Voices of Advent: Devotion, Repentance, and Prophetic Zeal
In this advent series with Dr. Marion Taylor (Wycliffe College), we will focus on three nineteenth-century Anglicans whose writings about the advent themes of devotion, repentance, and social justice will help us prepare to celebrate Jesus birth and second coming.
6:00pm Worship (St. James Cathedral, 106 King St. East)
6:30pm Light Supper (Cathedral Centre, 65 Church St.)
7:00pm Lecture (Cathedral Centre, 65 Church St.)
Wednesday, December 4 – Devotion: Anglican Hymn Writers and Devotional Writers: Christina Rossetti and Elizabeth Rundle Charles
Christina Rossetti was one of Victorian England’s finest poets. She also authored devotional works and commentaries on Scripture. We will look at some of her hymns and devotional writings. In reflecting on the annunciation, Rossetti (1830-94) described Mary as “blessed among women, blessed in believing the sure word of promise . . . blessed in hearing the word of God and keeping it, and called blessed by all generations.”
Elizabeth Rundle Charles was an influential and prolific Victorian author of Christian poetry, historical fiction, devotional commentaries, and collections of hymns, a number of which she translated from Latin. The season of Advent brought Charles great joy and she particularly loved St. Ambrose’s fourth-century advent hymn, “Veni, Redemptor gentium.”
Wednesday, December 11 – Repentance and Suffering: Josephine Butler
Josephine Butler’s social activism brought her face to face with suffering. Bringing the burdens of others before God, she prayed that Christ would come quickly and deliver forever our, groaning world.
Butler is less well-known for her work as a biblical interpreter. Her interpretation of the story of the Levite’s concubine in Judges 19 is timeless and inspiring.
Wednesday, December 18 – Prophetic Zeal: Hannah More
Hannah More is remembered as an educator, writer, and social justice reformer. She was friends with William Wilberforce and helped give the antislavery movement a public voice. More’s poem about a mistreated slave separated from her children raised the question of Britain’s role in the Slave Trade.
About Marion Taylor, PhDRead More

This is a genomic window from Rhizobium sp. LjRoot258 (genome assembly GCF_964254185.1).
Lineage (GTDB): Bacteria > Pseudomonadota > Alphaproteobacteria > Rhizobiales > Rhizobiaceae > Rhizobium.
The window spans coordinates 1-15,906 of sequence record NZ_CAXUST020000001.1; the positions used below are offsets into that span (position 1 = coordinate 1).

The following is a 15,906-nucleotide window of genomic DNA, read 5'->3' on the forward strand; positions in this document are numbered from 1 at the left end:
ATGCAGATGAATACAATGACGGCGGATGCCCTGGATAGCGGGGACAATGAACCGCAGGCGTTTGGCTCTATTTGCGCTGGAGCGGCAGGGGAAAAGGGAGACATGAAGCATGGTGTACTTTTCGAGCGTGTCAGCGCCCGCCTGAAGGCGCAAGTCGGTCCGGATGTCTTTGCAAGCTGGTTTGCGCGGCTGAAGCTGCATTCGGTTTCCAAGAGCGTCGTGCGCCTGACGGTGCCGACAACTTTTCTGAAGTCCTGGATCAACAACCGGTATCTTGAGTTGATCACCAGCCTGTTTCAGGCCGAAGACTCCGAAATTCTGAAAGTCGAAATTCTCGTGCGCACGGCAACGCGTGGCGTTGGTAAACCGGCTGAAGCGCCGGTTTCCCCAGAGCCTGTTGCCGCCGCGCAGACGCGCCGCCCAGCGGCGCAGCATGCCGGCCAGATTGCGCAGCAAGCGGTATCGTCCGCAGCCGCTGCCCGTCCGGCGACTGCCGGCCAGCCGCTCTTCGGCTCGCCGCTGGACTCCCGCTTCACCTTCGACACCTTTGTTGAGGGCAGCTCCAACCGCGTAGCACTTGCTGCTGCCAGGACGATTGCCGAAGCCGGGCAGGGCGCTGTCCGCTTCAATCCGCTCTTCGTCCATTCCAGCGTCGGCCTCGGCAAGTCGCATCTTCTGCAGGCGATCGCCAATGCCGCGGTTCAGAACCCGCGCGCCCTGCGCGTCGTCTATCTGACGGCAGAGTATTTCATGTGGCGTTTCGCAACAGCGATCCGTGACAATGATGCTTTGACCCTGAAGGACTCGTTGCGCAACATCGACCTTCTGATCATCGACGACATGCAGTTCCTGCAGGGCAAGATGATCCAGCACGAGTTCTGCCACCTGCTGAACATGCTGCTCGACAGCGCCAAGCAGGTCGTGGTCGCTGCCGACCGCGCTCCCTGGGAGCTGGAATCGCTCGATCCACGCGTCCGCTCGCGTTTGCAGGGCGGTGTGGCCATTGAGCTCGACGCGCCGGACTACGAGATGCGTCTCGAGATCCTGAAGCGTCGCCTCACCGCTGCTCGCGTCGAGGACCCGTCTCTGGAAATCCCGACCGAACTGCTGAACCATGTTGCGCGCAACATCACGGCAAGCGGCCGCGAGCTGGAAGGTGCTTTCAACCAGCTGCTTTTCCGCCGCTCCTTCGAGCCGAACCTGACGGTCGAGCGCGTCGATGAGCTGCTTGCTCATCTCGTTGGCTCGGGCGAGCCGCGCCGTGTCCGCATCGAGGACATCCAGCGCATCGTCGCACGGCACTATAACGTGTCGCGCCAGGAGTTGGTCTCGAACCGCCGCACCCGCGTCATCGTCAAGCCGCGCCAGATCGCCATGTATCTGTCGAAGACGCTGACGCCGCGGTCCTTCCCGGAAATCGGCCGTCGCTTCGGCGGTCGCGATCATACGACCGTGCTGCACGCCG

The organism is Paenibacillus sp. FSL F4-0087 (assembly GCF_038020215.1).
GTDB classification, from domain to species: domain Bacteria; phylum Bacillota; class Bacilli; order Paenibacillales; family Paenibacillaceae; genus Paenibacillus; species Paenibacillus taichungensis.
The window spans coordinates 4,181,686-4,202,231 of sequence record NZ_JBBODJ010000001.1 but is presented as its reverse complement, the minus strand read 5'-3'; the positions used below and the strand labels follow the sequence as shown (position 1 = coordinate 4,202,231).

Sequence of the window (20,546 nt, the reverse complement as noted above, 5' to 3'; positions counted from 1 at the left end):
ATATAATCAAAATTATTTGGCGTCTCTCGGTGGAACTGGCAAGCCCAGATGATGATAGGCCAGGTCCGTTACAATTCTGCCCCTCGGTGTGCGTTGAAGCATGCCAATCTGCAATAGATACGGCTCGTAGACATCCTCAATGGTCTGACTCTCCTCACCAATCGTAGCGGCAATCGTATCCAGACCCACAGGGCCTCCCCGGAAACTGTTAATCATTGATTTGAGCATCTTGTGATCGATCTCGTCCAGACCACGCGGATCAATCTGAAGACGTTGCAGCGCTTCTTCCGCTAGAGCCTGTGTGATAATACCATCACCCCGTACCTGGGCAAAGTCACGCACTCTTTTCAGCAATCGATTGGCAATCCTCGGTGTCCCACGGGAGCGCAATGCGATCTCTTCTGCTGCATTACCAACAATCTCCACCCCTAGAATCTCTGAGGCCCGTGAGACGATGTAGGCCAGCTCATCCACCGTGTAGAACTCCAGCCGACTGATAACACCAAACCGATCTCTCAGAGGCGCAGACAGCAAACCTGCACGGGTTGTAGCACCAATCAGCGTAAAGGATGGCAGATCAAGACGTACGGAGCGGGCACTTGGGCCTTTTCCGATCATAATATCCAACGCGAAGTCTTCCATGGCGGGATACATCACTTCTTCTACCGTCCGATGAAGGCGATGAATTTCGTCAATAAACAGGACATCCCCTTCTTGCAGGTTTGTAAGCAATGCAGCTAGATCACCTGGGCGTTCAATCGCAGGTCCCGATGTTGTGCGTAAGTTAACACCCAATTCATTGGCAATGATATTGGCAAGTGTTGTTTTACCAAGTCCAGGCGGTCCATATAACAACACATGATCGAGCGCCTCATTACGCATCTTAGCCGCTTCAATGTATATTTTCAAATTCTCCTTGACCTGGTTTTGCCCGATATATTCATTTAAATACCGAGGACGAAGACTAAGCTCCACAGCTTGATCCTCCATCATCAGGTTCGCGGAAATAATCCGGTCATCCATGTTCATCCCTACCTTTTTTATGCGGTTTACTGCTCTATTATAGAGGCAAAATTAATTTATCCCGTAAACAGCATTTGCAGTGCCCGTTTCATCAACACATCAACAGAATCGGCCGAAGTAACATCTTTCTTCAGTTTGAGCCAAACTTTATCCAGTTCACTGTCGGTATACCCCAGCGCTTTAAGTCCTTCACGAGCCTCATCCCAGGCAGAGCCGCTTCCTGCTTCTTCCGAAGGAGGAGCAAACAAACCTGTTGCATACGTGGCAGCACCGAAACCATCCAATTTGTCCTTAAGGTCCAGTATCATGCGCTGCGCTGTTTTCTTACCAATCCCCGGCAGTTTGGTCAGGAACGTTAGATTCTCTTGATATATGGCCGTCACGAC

Marion Taylor grew up in Toronto and began her academic studies at the University of Toronto. Questions about how to negotiate the worlds of faith and the academic study of the Bible pushed her to pursue an MA in Near Eastern Studies and a Master of Divinity degree. Ultimately her journey took her to Yale University, where her interest in the history of the interpretation of the Bible was solidified. Under the direction of Brevard Childs, she wrote her doctoral thesis on the history of Old Testament studies as they developed at Princeton Seminary from 1812 to 1929.
Marion began her search for forgotten women interpreters of the Bible in 2002, when a student asked if she could write a paper on a woman interpreter from the 19th century. This question has taken Marion on the greatest adventure of her life, as she and a team of students and scholars have unearthed the names and writings of hundreds of women throughout history. In 2006 she and Heather Weir co-published a collection of texts from 50 forgotten women interpreters, focusing on the stories of women in Genesis: Let her Speak for Herself: Nineteenth-century Women Writing on Women in Genesis. Marion and Christiana de Groot of Calvin College co-edited Recovering Nineteenth-Century Women Interpreters, a volume of essays published in the SBL’s symposium series. Marion’s award-winning book, Handbook of Women Biblical Interpreters: a historical and biographical guide (Baker, 2012), provides an exciting new resource for those interested in the history of the reception of biblical texts and theology. Women of War, Women of Woe, a collection of 19th-century women’s writings on the women in Joshua and Judges, co-authored with Christiana de Groot, was published in 2016; and in November 2016, Women in the Story of Jesus: The Gospels through the Eyes of Nineteenth-Century Female Biblical Interpreters, a collection of 10th-century women’s writings on the women in the gospels which Marion co-authored with Heather Weir, was published by Eerdmans.
Marion has recently completed a commentary on Ruth and Esther, to be published in Zondervan’s Story of God Series. She has received several research grants to support her projects. In her spare time, Marion loves to read, write, and walk her dog at the cottage in northern Ontario.